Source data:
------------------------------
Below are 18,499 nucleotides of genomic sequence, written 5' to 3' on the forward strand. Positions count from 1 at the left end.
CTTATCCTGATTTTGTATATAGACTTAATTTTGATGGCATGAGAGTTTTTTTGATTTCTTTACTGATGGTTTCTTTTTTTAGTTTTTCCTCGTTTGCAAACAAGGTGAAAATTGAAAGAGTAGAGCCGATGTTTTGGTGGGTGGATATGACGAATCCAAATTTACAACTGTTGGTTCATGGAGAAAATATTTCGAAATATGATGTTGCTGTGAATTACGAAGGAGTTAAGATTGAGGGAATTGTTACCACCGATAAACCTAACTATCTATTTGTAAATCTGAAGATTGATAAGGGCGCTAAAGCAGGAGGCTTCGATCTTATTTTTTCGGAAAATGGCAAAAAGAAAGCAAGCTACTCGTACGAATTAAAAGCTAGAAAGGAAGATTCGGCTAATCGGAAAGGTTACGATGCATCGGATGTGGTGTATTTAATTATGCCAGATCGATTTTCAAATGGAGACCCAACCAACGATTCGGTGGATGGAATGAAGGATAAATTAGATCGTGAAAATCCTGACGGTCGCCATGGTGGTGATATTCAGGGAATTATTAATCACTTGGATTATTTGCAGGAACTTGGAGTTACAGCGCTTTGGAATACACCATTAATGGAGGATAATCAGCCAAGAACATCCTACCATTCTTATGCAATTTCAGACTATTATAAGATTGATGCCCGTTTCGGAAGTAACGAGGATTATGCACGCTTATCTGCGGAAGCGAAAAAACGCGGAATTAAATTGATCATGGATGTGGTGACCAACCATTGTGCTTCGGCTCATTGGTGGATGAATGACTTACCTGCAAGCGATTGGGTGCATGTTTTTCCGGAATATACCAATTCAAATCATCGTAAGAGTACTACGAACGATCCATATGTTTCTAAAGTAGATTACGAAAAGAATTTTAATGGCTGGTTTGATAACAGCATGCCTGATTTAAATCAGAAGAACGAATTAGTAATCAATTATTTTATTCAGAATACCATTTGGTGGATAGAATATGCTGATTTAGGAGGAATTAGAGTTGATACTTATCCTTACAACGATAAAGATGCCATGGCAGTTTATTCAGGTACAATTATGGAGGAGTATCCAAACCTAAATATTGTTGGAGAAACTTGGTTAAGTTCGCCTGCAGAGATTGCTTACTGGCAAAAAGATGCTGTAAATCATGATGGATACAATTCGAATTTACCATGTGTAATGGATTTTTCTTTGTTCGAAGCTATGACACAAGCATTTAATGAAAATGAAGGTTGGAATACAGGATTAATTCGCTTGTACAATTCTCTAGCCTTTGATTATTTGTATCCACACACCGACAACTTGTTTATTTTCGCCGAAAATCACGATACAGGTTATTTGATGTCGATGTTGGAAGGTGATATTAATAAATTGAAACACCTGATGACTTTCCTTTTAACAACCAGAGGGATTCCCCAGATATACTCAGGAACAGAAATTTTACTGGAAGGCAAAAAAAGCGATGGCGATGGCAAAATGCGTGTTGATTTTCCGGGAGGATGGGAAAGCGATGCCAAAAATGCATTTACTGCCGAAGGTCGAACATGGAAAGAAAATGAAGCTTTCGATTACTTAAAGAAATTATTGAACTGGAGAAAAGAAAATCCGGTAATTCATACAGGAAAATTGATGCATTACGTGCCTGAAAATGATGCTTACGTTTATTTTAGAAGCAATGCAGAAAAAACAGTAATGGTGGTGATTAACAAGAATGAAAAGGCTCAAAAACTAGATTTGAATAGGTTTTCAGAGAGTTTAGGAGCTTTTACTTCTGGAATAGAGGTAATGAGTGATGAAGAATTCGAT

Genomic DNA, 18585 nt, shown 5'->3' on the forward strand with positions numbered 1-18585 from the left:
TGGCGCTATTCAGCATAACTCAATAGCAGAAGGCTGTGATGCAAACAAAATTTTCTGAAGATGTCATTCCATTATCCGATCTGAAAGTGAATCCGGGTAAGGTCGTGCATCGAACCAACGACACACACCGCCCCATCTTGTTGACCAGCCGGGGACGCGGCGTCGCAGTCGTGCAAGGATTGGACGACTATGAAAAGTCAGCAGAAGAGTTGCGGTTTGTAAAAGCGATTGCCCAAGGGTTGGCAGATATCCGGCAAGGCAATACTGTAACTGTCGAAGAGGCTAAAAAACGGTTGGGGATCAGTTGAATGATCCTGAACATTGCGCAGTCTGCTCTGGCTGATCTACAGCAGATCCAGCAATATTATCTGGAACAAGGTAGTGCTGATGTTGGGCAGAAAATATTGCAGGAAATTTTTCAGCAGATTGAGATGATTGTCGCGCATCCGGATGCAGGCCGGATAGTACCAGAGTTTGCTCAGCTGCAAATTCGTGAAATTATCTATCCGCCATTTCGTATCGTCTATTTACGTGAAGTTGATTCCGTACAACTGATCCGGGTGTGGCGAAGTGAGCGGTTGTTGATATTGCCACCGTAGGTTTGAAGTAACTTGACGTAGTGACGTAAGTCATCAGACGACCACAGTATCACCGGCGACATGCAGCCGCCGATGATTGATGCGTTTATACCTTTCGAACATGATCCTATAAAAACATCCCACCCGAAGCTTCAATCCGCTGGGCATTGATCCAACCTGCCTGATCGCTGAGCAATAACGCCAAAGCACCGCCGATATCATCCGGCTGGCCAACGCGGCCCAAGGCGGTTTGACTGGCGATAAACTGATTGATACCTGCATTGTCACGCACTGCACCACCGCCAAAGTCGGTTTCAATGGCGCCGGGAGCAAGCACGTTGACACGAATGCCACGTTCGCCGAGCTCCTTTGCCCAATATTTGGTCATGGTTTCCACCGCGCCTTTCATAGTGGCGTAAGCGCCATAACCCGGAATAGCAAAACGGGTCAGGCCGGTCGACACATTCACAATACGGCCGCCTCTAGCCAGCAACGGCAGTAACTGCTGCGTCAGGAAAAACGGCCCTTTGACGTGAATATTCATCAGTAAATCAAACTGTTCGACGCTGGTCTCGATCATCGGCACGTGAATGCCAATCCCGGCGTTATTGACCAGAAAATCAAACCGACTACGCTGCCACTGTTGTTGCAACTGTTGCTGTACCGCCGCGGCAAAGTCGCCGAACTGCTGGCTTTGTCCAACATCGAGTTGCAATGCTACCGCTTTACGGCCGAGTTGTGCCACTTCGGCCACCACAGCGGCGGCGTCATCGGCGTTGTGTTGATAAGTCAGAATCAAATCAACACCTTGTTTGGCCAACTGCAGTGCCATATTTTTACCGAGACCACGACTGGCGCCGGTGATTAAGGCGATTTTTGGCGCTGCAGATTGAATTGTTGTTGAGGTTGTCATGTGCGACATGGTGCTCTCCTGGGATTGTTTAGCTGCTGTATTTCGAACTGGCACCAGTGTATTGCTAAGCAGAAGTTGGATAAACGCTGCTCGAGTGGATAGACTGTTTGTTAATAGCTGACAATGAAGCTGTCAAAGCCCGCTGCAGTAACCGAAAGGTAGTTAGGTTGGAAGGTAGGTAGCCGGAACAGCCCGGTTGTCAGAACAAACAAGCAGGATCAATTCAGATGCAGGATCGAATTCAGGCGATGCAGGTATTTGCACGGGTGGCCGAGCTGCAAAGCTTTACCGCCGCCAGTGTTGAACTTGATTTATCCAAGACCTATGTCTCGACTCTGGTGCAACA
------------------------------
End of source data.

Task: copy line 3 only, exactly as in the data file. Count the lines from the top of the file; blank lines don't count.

Genomic DNA, 18585 nt, shown 5'->3' on the forward strand with positions numbered 1-18585 from the left: